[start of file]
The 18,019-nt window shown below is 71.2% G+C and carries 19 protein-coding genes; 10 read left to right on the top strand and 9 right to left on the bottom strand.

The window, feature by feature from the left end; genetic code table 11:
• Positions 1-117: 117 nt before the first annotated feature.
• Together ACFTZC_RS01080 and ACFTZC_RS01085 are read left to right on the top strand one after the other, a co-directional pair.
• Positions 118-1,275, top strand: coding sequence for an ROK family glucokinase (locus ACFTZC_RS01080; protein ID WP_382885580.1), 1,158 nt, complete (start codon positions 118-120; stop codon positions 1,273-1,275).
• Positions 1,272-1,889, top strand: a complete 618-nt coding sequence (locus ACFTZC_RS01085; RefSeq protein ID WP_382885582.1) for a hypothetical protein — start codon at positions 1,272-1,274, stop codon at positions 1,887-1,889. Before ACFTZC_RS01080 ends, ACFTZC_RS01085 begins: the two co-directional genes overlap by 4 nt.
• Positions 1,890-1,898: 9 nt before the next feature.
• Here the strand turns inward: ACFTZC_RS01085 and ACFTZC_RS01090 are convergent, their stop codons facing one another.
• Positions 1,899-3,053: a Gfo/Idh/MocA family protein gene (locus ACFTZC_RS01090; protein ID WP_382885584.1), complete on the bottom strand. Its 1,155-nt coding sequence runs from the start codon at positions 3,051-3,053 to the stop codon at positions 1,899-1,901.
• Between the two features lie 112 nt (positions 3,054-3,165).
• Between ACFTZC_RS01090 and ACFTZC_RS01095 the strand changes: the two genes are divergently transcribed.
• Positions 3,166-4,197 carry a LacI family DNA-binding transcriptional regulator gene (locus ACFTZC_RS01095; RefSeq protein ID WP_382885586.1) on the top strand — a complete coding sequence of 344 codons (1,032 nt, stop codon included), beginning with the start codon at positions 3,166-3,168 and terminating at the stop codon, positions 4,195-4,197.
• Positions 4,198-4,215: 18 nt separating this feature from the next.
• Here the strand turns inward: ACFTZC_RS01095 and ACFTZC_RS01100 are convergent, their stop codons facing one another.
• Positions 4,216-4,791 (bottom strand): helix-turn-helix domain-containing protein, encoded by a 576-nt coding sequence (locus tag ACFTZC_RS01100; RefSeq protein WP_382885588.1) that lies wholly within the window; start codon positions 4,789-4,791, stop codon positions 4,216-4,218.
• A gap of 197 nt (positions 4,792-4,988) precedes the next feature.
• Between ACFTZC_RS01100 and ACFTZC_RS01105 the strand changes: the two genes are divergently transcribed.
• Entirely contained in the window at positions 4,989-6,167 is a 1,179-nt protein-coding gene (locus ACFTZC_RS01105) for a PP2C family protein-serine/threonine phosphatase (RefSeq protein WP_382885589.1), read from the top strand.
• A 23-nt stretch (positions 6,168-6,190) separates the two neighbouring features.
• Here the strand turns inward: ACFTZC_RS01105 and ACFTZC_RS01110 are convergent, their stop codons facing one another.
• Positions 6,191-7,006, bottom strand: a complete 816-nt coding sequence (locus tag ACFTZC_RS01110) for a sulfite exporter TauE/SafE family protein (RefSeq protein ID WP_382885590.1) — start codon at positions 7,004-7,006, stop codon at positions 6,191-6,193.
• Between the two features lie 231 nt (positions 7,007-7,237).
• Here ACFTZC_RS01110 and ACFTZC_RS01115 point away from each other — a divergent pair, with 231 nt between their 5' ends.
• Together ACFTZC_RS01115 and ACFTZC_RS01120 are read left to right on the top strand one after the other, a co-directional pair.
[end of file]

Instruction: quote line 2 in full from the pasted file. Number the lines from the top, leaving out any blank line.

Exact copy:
The window, feature by feature from the left end; genetic code table 11: